March 28, 2010 Posted by | Bhajan, Education, Gurukula, Gurukuli, Gurukuli Related Topics @ Other Sites, Gurukuli Websites, Hare Krishna, ISKCON, ISKCON Youth, Kirtan, Krishna, Kuli, Kuli Mela, Kuli Mela Association, Kulimela, Prabhupada, Vaishnava, Vaishnava Websites, Vaishnava Youth | | Leave a comment

ISKCON’s Gurukula Experiment

 Srila Prabhupada with Children in Dallas

Below is a letter written by Srila Prabhupada to Satsvarupa Maharaja in 1973 wherein Prabhupada wrote the now well known statement that the children in Gurukula “are the future hope of our Society.” This was the source of the name for “Project Future Hope,” which was inaugurated in 1992 by a few GBC members, concerned individuals and the organizers of Gurukula Alumni, Inc. It was a program designed to match members of the first generation with members of the second generation for the purposes of training and employment. With little, or no, real funding and support it was a sincere, but short lived effort.

Another key phrase in the letter is where Srila Prabhupada wrote, “I am concerned that the Gurukula experiment should come out nicely.” As Prabhupada indicated, and history has shown, the gurukulas were an attempt at applying certain ideals and no one knew if they would be a success or failure. Unfortunately, for the most part, the gurukulas of ’70s and ’80s ended up being the latter. While it would be incomplete and disingenuous to describe the ashrams as totally bad, lots of negative things did happen and those experiences are still affecting and impacting people today. The bottom line is that there is still much unresolved in regards to the “Gurukula Experiment” and that dealing with the after effects will be a life-long effort for all involved.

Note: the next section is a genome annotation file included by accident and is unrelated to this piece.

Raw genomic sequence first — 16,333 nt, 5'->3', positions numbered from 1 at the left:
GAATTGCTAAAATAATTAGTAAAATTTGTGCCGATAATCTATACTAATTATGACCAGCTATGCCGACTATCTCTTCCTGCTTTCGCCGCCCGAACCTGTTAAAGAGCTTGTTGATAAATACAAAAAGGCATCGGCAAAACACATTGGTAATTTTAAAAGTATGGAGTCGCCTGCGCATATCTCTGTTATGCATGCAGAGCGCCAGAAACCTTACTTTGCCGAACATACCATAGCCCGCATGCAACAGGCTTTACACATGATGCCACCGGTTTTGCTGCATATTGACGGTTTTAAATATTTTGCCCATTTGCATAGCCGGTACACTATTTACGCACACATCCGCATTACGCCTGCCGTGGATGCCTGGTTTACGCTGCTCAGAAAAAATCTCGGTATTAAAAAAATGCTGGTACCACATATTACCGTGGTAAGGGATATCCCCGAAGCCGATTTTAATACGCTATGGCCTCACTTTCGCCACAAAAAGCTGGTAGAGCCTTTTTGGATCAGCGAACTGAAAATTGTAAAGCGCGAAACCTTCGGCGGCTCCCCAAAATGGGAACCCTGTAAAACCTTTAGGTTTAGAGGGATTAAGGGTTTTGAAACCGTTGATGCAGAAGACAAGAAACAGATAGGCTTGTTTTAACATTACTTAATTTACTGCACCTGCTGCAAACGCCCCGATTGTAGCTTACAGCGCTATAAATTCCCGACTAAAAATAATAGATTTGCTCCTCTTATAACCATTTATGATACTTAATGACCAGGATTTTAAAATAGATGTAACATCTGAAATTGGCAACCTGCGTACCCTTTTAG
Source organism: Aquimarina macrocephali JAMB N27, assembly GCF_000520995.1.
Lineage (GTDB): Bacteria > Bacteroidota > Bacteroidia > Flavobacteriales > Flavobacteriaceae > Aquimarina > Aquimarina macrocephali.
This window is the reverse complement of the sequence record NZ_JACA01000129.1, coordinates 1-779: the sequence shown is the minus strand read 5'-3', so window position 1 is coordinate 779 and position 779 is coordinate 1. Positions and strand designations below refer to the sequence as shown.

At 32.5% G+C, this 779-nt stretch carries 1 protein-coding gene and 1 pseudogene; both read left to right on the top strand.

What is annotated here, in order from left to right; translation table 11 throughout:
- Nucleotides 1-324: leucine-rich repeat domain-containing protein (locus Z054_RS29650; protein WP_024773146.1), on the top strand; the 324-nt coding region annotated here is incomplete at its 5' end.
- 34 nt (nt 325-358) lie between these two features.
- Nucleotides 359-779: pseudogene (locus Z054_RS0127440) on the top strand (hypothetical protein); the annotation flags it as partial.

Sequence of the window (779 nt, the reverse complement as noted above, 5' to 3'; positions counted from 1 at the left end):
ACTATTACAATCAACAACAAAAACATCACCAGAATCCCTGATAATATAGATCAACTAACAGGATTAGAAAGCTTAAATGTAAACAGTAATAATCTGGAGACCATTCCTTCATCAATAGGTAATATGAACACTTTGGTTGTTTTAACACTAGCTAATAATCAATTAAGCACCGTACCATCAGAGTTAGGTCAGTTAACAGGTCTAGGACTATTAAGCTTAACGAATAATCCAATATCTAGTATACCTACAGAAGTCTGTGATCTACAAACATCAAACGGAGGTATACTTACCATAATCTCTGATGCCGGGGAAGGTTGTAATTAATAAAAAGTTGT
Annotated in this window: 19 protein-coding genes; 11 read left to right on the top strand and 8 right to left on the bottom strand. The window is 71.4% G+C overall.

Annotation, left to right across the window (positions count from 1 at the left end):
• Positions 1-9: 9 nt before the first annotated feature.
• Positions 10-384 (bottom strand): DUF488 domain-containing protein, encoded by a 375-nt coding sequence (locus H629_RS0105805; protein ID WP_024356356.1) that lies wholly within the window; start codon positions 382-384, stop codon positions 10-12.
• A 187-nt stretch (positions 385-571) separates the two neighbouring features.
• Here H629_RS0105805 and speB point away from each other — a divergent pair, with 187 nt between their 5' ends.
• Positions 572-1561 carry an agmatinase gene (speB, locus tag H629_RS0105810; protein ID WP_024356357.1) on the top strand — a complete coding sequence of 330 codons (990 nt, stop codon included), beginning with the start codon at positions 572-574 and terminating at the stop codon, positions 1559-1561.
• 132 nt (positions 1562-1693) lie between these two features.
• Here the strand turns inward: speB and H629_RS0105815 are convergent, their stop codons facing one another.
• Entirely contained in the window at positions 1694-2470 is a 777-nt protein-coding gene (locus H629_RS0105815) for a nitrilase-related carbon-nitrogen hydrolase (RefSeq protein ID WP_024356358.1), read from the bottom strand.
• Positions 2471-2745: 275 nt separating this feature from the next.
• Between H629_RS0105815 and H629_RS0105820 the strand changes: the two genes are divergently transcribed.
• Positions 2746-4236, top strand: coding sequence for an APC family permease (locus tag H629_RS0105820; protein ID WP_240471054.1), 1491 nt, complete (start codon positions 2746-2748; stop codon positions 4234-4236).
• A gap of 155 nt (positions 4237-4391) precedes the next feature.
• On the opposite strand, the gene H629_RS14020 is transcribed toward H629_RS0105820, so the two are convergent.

Anyhow, lately I have been intentionally using the term “ISKCON’s Gurukula Experiment” in correspondence and conversation and a few people have asked where and how I came up with that saying. So, for the record, Srila Prabhupada’s letter (below) is the inspiration and source of the term. I find it an accurate and appropriate description for ISKCON’s Gurukulas, at least those of the ’70s and ’80s.

 

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August 8, 2008 Posted by | Education, Gurukula, Gurukuli, Hare Krishna, ISKCON, Prabhupada, Vaishnava Youth | Leave a comment

Reality Check: An Editorial from the As It Is Magazine

Front Cover of the As It Is Magazine Issue #4 Winter 1993    Editorial Page of As It Is Magazine Issue #4 Winter 1993

Below is an editorial I wrote for the As It Is magazine Issue #4 in the Winter of 1993. 

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August 7, 2007 Posted by | As It Is, Education, Gurukula, Gurukuli, Hare Krishna, ISKCON, Jagadish, Prabhupada, Vaishnava Youth | Leave a comment

The 1st ISKCON North American Child Protection Conference – November 10 – 12, 2006

iskconcpo.jpg

This conference is designed to provide Child Protection Team members, devotee parents, educators, and temple managers with tools and resources to take back to your communities. You will have the opportunity to network with other devotees interested in creating safer temples and communities. Our presenters are from the ISKCON Child Protection Office or from professionals in the field. The conference will take place in a beautiful retreat setting just 15 minutes from New Goloka Mandir in Hillsborough, North Carolina.”